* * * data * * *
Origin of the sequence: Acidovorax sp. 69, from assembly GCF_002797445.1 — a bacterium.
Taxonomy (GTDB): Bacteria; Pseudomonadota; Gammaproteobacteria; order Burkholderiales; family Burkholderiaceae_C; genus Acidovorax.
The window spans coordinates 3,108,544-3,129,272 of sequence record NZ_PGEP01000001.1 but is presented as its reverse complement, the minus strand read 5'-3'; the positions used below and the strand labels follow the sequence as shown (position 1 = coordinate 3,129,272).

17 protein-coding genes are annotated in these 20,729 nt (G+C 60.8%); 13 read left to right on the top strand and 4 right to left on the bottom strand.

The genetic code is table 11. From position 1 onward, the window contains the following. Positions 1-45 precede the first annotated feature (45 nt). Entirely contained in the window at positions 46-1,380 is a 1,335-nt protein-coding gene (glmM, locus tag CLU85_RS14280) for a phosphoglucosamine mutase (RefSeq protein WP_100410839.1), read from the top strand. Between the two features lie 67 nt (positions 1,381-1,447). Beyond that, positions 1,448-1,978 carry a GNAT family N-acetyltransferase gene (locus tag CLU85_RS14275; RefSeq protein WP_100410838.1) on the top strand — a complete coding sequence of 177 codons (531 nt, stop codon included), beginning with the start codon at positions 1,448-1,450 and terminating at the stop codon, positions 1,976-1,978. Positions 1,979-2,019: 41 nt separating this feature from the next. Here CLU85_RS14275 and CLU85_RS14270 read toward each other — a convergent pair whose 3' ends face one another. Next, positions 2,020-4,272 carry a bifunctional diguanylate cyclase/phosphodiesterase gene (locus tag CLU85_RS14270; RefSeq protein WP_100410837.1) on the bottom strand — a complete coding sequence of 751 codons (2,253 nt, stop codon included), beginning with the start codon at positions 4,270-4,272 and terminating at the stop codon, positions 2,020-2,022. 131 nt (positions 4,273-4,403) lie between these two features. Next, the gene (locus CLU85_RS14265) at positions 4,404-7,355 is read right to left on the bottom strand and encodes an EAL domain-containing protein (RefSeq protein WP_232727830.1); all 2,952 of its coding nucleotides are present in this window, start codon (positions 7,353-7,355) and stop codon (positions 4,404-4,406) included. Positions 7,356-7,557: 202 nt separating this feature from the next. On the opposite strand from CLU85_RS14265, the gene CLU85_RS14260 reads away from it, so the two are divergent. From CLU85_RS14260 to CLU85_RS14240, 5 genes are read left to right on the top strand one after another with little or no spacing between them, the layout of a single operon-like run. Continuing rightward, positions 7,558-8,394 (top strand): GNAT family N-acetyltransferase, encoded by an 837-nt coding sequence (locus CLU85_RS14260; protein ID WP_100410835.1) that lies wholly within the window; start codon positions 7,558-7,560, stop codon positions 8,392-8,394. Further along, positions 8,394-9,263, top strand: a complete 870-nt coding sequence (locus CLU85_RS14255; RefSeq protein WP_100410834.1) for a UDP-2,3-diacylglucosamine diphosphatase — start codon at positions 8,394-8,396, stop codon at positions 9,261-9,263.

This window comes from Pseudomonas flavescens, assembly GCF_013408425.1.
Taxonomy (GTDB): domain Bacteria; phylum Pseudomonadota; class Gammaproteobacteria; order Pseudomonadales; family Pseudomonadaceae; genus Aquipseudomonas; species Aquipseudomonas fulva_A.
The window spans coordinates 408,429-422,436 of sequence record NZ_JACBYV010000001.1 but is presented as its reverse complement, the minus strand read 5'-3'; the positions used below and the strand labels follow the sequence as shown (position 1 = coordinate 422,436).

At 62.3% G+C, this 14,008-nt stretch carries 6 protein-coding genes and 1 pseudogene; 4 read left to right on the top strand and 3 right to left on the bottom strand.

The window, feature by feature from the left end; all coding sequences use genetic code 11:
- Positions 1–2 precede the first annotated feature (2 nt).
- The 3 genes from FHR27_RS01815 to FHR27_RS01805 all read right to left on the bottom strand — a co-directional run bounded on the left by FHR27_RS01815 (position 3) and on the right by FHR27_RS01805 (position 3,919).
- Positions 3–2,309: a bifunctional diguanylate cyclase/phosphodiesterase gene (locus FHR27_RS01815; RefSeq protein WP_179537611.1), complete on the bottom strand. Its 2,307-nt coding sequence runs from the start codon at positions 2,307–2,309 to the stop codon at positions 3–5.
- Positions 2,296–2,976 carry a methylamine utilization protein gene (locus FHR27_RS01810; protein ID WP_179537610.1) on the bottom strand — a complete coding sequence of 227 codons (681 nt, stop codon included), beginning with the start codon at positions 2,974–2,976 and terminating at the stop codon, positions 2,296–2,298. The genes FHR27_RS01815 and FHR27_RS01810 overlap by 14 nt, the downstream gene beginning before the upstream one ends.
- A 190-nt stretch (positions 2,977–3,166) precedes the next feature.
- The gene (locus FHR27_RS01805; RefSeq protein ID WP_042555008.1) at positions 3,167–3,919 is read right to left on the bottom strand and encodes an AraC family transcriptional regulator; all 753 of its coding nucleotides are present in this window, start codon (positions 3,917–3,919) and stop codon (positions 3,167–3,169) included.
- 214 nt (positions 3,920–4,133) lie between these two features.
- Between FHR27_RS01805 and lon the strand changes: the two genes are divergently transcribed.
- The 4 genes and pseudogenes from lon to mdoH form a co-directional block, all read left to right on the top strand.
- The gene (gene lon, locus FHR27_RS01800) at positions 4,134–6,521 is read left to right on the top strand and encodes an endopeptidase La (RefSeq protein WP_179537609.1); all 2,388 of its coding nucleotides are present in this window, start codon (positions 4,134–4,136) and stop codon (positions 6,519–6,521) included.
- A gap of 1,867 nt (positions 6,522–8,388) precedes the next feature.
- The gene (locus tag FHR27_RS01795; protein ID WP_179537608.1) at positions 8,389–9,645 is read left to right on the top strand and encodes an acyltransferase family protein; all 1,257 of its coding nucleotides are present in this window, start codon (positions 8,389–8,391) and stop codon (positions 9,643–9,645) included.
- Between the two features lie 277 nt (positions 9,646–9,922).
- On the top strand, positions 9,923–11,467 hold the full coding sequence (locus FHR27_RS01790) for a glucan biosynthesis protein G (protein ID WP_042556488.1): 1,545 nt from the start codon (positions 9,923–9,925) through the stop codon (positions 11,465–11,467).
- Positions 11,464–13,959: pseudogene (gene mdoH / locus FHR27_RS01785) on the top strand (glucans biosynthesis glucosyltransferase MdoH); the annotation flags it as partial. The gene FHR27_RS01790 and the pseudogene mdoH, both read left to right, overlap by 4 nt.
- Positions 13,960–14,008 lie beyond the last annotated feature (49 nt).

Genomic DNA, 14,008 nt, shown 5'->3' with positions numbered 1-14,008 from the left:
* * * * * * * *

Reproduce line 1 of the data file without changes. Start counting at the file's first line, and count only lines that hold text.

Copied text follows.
Origin of the sequence: Acidovorax sp. 69, from assembly GCF_002797445.1 — a bacterium.